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ChatGPT in medicine: The good, the bad, and the unknown


AT DDW 2023

ChatGPT and other artificial intelligence (AI)–driven natural language processing platforms are here to stay, so like them or not, physicians might as well figure out how to optimize their role in medicine and health care. That’s the takeaway from a three-expert panel session about the technology held at the annual Digestive Disease Week® (DDW).

The chatbot can help doctors to a certain extent by suggesting differential diagnoses, assisting with clinical note-taking, and producing rapid and easy-to-understand patient communication and educational materials, they noted. However, it can also make mistakes. And, unlike a medical trainee who might give a clinical answer and express some doubt, ChatGPT (Open AI/Microsoft) clearly states its findings as fact, even when it’s wrong.

Known as “hallucinating,” this problem of AI inaccuracy was displayed at the packed DDW session.

When asked when Leonardo da Vinci painted the Mona Lisa, for example, ChatGPT replied 1815. That’s off by about 300 years; the masterpiece was created sometime between 1503 and 1519. Asked for a fact about George Washington, ChatGPT said he invented the cotton gin. Also not true. (Eli Whitney patented the cotton gin.)

In an example more suited for gastroenterologists at DDW, ChatGPT correctly stated that Barrett esophagus can lead to adenocarcinoma of the esophagus in some cases. However, the technology also said that the condition could lead to prostate cancer.

So, if someone asked ChatGPT for a list of possible risks for Barrett’s esophagus, it would include prostate cancer. A person without medical knowledge “could take it at face value that it causes prostate cancer,” said panelist Sravanthi Parasa, MD, a gastroenterologist at Swedish Medical Center, Seattle.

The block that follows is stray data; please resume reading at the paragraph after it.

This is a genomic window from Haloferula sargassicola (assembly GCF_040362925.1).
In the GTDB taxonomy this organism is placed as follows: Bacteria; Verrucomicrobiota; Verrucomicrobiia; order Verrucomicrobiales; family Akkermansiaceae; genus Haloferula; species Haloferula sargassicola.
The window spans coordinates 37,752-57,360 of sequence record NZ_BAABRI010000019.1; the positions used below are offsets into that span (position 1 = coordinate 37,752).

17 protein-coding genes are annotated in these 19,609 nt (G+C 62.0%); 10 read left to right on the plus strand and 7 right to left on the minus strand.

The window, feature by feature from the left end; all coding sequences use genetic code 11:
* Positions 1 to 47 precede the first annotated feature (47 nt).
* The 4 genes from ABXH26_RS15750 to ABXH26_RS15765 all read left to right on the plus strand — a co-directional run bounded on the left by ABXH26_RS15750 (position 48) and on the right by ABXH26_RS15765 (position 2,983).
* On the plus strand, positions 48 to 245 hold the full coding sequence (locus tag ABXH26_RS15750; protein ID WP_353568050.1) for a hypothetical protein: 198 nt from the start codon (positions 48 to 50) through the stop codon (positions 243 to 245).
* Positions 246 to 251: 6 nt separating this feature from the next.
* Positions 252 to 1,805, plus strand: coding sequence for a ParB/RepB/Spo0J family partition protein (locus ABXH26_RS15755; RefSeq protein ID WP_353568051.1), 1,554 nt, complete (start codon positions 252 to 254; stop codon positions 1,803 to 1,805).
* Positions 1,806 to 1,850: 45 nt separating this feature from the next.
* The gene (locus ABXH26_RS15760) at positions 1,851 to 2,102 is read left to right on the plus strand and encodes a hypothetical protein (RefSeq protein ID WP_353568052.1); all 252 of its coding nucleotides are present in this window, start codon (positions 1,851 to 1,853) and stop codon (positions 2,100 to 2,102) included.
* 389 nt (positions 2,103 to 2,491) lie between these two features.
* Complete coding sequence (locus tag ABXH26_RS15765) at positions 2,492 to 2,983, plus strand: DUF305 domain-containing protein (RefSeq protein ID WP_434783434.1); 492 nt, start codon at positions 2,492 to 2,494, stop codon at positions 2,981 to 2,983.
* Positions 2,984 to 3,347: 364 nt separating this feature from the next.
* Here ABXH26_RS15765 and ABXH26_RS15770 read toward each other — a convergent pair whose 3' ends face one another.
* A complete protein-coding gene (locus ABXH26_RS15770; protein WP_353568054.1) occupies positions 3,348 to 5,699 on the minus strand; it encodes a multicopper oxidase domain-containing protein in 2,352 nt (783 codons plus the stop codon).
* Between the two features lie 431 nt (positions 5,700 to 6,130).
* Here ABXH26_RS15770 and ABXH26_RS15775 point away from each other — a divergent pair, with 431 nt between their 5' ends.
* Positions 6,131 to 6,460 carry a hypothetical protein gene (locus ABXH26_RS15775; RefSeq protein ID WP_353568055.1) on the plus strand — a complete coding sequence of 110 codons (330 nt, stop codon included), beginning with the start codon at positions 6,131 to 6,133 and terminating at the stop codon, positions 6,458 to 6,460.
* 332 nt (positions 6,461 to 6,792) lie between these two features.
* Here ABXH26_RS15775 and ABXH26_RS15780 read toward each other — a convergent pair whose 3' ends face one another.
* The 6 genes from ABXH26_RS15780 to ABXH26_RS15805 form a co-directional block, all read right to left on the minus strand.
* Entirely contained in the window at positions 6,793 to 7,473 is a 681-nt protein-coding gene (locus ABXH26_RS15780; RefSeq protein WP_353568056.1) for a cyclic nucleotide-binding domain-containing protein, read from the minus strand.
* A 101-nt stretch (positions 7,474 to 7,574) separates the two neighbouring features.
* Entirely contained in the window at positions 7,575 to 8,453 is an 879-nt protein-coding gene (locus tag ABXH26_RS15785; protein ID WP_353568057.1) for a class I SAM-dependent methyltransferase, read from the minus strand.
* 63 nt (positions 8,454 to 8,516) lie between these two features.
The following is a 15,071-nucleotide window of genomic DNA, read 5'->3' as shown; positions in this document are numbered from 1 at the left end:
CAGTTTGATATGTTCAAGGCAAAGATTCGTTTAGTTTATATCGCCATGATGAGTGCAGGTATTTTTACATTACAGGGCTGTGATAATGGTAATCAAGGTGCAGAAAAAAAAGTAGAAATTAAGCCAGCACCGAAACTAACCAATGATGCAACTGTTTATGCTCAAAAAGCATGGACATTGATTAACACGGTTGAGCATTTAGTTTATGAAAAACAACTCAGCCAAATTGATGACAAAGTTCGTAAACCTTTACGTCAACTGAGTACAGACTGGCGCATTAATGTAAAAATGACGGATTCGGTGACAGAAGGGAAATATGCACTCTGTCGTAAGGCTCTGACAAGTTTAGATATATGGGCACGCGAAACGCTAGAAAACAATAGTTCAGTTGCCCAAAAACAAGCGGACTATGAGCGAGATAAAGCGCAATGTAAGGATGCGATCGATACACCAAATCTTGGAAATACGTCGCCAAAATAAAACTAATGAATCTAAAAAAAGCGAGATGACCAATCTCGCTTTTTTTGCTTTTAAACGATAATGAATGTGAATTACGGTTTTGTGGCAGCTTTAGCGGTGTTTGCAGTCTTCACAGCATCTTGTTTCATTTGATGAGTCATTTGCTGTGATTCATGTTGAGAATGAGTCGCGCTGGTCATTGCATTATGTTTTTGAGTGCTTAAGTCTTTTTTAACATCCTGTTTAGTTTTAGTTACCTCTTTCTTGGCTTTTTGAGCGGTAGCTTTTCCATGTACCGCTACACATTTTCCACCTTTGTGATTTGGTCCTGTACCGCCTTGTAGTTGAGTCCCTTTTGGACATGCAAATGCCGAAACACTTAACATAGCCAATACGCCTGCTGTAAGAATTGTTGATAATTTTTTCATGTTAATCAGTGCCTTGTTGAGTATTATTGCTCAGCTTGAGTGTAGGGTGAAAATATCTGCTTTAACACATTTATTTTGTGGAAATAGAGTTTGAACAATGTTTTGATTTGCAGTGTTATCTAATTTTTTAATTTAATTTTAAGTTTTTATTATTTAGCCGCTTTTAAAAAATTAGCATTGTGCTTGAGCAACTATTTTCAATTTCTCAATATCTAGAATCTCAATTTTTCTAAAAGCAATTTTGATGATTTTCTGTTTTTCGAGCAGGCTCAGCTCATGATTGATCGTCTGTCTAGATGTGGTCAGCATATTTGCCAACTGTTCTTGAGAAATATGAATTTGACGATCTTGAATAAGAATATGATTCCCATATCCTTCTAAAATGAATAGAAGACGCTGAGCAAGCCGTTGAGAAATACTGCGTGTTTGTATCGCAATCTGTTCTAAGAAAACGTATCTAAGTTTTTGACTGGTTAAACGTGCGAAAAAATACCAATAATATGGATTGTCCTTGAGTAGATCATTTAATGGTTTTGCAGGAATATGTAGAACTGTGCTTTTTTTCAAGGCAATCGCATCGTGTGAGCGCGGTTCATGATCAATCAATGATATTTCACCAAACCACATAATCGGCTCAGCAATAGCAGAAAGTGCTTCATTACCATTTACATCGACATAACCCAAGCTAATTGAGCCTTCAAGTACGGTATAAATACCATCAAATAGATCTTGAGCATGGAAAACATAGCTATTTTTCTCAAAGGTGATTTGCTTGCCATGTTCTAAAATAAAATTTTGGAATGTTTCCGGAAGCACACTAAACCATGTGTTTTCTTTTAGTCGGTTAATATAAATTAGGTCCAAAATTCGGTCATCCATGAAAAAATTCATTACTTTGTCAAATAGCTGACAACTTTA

“That is a lot of misinformation that is going to come our way,” she added at the session, which was sponsored by the American Society for Gastrointestinal Endoscopy.

The potential for inaccuracy is a downside to ChatGPT, agreed panelist Prateek Sharma, MD, a gastroenterologist at the University of Kansas Medical Center in Kansas City, Kansas.

“There is no quality control. You have to double check its answers,” said Dr. Sharma, who is president-elect of ASGE.

ChatGPT is not going to replace physicians in general or gastroenterologists doing endoscopies, said Ian Gralnek, MD, chief of the Institute of Gastroenterology and Hepatology at Emek Medical Center in Afula, Israel.

Even though the tool could play a role in medicine, “we need to be very careful as a society going forward ... and see where things are going,” Dr. Gralnek said.

How you ask makes a difference

Future iterations of ChatGPT are likely to produce fewer hallucinations, the experts said. In the meantime, users can lower the risk by paying attention to how they’re wording their queries, a practice known as “prompt engineering.”

It’s best to ask a question that has a firm answer to it. If you ask a vague question, you’ll likely get a vague answer, Dr. Sharma said.

ChatGPT is a large language model (LLM). GPT stands for “generative pretrained transformer” – specialized algorithms that find long-range patterns in sequences of data. LLMs can predict the next word in a sentence.

“That’s why this is also called generative AI,” Dr. Sharma said. “For example, if you put in ‘Where are we?’, it will predict for you that perhaps the next word is ‘going?’ ”

The current public version is ChatGPT 3.5, which was trained on open-source online information up until early 2022. It can gather information from open-access scientific journals and medical society guidelines, as well as from Twitter, Reddit, and other social media. It does not have access to private information, like electronic health records.

The use of ChatGPT has exploded in the past 6 months, Dr. Sharma said.

“ChatGPT has been the most-searched website or platform ever in history since it was launched in December of 2022,” he said.


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